A national physician survey on prescribing syringes as an HIV prevention measure
Access to sterile syringes is a proven means of reducing the transmission of human immunodeficiency virus (HIV), viral hepatitis, and bacterial infections among injection drug users. In many U.S. states and territories, drug paraphernalia and syringe prescription laws are barriers to syringe access for injection drug users (IDUs): pharmacists may be reluctant to sell syringes to suspected IDUs, and police may confiscate syringes or arrest IDUs who cannot demonstrate a "legitimate" medical need for the syringes they possess. These barriers can be addressed by physician prescription of syringes. This study evaluates physicians' willingness to prescribe syringes, using the theory of planned behavior to identify key behavioral influences.
We mailed a survey to a representative sample of physicians from the American Medical Association physician database. Non-responding physicians were then called, faxed, or re-sent the survey, up to four times.
Twenty percent responded to the survey. Although less than 1 percent of respondents had ever prescribed syringes to a known injection drug user, more than 60% of respondents reported that they would be willing to do so. Physicians' willingness to prescribe syringes was best predicted by the belief that it was a feasible and effective intervention, but individual and peer attitudes were also significant.
This was the first nationwide survey of the physician willingness to prescribe syringes to IDUs. While the majority of respondents were willing to consider syringe prescription in their clinical practices, multiple challenges need to be addressed in order to improve physician knowledge and attitudes toward IDUs.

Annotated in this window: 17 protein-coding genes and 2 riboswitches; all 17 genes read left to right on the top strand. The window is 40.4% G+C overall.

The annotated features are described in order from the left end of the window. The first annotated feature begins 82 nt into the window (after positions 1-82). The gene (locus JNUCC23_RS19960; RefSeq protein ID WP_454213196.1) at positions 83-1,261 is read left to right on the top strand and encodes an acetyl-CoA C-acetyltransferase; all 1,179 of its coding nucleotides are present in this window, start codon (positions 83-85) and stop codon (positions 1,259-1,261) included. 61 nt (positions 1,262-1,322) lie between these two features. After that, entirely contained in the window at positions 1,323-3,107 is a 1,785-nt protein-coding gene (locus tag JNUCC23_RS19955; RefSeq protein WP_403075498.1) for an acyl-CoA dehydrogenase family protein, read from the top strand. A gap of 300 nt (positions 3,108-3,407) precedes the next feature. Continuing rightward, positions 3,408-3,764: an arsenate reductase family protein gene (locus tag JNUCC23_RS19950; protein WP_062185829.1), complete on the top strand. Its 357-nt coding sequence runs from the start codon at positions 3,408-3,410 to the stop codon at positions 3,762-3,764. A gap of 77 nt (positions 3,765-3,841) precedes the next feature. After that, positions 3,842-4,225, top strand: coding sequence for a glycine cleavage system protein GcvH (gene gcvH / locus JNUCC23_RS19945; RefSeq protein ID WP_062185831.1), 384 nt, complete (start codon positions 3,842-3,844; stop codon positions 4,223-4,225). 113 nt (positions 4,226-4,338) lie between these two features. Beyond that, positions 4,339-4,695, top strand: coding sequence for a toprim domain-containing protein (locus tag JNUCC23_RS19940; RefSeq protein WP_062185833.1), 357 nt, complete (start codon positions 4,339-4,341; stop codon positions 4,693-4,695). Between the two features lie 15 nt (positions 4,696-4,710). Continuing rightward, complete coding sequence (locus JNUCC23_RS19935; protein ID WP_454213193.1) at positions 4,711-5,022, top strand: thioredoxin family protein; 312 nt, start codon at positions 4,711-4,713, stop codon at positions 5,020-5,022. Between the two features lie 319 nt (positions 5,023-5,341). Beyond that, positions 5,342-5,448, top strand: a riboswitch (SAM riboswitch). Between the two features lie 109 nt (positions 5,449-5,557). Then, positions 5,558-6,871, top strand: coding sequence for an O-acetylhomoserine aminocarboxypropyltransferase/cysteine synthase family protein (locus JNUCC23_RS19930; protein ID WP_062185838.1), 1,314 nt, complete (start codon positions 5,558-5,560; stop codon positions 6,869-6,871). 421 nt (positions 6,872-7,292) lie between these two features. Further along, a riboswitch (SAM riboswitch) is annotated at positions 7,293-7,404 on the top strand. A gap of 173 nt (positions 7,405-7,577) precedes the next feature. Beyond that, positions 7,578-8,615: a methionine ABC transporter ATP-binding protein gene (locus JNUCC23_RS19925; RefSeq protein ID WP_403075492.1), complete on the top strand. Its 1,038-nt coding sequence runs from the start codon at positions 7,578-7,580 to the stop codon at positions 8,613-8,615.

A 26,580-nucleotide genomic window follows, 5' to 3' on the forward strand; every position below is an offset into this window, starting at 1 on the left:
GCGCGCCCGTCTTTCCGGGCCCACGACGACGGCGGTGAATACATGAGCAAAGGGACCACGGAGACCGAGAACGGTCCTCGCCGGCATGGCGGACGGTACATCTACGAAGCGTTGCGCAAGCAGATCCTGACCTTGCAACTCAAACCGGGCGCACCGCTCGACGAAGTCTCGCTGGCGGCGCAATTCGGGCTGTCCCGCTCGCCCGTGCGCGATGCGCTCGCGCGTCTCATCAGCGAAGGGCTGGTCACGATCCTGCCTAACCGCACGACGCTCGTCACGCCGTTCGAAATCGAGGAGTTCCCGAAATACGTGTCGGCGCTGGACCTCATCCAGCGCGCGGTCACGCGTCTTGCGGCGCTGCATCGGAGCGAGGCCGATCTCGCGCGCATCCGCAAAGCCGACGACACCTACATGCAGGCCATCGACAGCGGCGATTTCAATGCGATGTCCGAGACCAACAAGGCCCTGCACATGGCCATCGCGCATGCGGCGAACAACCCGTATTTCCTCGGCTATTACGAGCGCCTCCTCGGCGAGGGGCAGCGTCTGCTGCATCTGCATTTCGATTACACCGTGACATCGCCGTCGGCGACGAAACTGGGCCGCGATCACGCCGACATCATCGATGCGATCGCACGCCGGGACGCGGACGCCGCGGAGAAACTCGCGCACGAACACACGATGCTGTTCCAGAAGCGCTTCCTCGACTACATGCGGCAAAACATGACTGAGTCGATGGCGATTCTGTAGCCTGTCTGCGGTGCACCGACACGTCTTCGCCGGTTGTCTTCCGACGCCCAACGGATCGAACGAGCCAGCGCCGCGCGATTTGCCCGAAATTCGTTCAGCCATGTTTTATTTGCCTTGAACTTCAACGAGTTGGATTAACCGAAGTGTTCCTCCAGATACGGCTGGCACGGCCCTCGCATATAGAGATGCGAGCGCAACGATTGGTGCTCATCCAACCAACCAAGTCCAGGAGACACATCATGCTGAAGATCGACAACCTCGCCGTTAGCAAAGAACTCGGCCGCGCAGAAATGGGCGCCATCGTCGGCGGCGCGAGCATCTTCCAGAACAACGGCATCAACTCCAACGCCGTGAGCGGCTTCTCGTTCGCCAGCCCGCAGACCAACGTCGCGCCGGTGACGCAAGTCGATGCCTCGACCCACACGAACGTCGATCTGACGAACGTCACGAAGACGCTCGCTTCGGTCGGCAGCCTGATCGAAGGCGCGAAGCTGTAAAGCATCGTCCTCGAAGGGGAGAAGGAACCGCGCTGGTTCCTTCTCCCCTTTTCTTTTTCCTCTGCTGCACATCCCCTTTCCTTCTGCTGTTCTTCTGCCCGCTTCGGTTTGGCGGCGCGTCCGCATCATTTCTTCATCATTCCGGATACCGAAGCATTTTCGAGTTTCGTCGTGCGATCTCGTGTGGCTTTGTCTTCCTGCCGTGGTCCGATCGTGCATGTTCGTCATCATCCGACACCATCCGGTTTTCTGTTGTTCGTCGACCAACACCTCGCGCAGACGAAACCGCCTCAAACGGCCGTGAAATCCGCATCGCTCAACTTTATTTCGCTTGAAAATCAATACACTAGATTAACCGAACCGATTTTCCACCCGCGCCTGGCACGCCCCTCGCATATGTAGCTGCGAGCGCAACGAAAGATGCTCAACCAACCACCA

- A national physician survey on prescribing syringes as an HIV prevention measure
- Open Access
- Available under Open Access This content is freely available online to anyone, anywhere at any time.
Substance Abuse Treatment, Prevention, and Policy
- Online Date
- June 2009
- Online ISSN
- BioMed Central
- Additional Links
- Author Affiliations
- 1. Arthur Ashe Institute for Urban Health, 450 Clarkson Ave, Box 1232, 11203, Brooklyn, New York, USA
- 2. Brown Medical School, 02912, Providence, Rhode Island, USA
- 3. The Miriam Hospital, 164 Summit Avenue, 02906, Providence, Rhode Island, USA
- 4. Brown University, 02912, Providence, Rhode Island, USA
- 5. American Medical Association, 515 N State Street, 60610, Chicago, Illinois, USA
- 6. Temple University School of Law, 1719 North Broad St Philadelphia, 19122, Pennsylvania, USA
- 7. Temple University School of Law, 1719 North Broad St Philadelphia, 19122, Pennsylvania, USA